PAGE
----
The Ford Foundation has expanded its global fellowship by including 48 new Fellows to address the inequalities brought about by the Covid-19.
The new Fellows, some from East Africa, will join the initial 24 Fellows to address the crisis of inequality, and this has been compounded by vaccine inequity, climate change, rising authoritarianism, and racial and gender inequity.
The picked Fellows are leaders from communities who face injustice head-on and help them cultivate their ideas and energy in solving long-standing inequalities exposed or exacerbated by the pandemic.
Those from East Africa include Noah Mirembe Gabigogo, a co-founder and director of the Taala Foundation in Uganda; Michael Richard Katagaya, the team leader of Evidence and Methods Lab in Uganda; Ian Damian Tarimo, executive director, Tai, based in Dar Es Salaam; and Angela Benedicto, founder, and executive director, Wote Sawa Domestic Workers Mwanza, Tanzania.
The fellowship provides individualised coaching to help grow leadership skills along with efforts to help Fellows reach a wider audience. Each new fellow will receive a no-strings-attached $25,000 stipend.
“We are scaling the Ford Global Fellows faster because this crisis moment requires bolder commitments to creating a more just and equitable future. People who are most proximate to injustice are stepping up and surfacing solutions to local challenges driven by global structures of inequality. More than ever, these emerging leaders across the globe need each other to strengthen and accelerate their ideas,” said Adria Goodson, director of the Ford Global Fellowship.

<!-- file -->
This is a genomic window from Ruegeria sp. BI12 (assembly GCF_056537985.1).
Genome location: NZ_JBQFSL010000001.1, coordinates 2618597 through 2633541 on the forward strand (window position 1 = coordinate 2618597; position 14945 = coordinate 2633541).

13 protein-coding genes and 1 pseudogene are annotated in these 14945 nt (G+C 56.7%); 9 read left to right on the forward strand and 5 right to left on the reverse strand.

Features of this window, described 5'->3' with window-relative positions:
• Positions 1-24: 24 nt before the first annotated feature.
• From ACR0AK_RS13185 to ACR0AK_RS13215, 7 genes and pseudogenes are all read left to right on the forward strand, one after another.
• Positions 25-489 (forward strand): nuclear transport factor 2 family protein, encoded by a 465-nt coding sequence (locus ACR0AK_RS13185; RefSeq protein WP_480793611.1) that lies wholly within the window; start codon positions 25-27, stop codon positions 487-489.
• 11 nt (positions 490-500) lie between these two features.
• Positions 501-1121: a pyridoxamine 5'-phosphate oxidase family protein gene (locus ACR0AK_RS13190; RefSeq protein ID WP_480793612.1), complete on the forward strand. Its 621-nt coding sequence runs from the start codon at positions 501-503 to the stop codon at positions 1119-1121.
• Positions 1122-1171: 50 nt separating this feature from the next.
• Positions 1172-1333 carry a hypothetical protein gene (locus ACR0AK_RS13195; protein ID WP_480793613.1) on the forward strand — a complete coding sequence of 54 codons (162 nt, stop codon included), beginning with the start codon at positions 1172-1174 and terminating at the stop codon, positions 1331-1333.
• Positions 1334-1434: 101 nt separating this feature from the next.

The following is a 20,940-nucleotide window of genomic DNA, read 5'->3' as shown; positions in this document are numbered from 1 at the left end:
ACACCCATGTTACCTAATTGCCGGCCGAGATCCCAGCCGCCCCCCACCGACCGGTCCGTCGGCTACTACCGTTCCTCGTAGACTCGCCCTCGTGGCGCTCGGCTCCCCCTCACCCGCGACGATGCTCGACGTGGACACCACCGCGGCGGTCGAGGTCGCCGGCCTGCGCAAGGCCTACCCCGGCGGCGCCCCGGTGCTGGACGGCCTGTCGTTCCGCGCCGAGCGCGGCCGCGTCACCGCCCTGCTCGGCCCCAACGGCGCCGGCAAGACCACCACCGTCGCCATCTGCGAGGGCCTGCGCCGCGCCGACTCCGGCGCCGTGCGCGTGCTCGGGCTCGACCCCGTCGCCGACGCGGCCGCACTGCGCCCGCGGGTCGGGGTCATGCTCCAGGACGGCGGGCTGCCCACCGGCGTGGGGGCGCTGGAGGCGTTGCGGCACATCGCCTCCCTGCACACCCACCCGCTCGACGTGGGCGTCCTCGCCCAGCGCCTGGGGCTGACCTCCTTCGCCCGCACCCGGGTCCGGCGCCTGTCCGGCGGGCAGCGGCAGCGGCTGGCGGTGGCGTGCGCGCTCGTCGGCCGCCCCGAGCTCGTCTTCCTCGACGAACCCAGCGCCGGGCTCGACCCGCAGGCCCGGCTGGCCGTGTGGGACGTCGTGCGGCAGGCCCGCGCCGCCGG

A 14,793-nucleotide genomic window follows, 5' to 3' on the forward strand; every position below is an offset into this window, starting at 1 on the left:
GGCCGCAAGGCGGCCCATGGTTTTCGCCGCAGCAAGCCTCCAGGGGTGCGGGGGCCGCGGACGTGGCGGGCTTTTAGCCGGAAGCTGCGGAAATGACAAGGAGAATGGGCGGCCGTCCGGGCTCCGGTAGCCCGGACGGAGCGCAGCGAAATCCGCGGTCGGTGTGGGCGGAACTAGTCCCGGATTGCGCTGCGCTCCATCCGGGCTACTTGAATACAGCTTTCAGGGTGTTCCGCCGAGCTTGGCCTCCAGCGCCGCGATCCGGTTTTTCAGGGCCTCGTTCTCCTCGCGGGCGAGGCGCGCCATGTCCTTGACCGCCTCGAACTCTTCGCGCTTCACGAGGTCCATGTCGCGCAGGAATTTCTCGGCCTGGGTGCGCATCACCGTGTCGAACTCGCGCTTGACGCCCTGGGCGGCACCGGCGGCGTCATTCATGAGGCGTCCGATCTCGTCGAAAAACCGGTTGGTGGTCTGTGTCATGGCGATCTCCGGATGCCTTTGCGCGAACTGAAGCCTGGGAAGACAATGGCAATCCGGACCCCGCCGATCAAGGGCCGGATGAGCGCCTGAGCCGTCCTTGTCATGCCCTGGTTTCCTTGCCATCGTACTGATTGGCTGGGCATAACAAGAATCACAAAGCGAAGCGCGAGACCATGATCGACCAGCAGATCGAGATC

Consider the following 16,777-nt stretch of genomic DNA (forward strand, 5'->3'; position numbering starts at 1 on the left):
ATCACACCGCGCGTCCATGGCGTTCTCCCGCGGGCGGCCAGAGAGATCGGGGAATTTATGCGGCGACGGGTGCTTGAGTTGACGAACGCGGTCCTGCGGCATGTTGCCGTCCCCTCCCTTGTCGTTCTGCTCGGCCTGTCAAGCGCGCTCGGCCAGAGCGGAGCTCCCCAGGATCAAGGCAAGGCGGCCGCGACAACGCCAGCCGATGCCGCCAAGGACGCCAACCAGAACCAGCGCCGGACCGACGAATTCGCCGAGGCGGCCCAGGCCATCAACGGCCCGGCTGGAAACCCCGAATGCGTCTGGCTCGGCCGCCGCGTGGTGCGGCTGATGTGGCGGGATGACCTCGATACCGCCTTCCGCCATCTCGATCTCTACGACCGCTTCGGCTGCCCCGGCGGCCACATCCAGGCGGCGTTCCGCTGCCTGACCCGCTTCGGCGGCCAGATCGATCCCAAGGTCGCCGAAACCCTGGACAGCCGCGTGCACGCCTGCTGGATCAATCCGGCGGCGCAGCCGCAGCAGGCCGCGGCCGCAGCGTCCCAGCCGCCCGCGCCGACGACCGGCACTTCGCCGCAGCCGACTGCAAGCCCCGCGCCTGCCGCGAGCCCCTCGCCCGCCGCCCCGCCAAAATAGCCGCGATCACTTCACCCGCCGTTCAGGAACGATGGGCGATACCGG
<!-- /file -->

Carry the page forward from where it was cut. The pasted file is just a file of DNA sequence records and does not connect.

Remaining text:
Launched in 2020 in New York, the Ford Global Fellows is a 10-year, $50 million programme that aims to support leaders across the globe to shift structures and systems of inequality over time.
Over 10 years, the programme is looking to build a global network of 240 Fellows who will work together to build a community of practice, strengthening their networks with change-makers in social justice, build influence, and advance ideas and solutions across issues, borders, sectors, and contexts.
The Foundation is also extending the 2020 Fellows for two more years. In total, there will be 72 active Fellows who will be working to build a community that consists of all present and future FGF Fellows globally.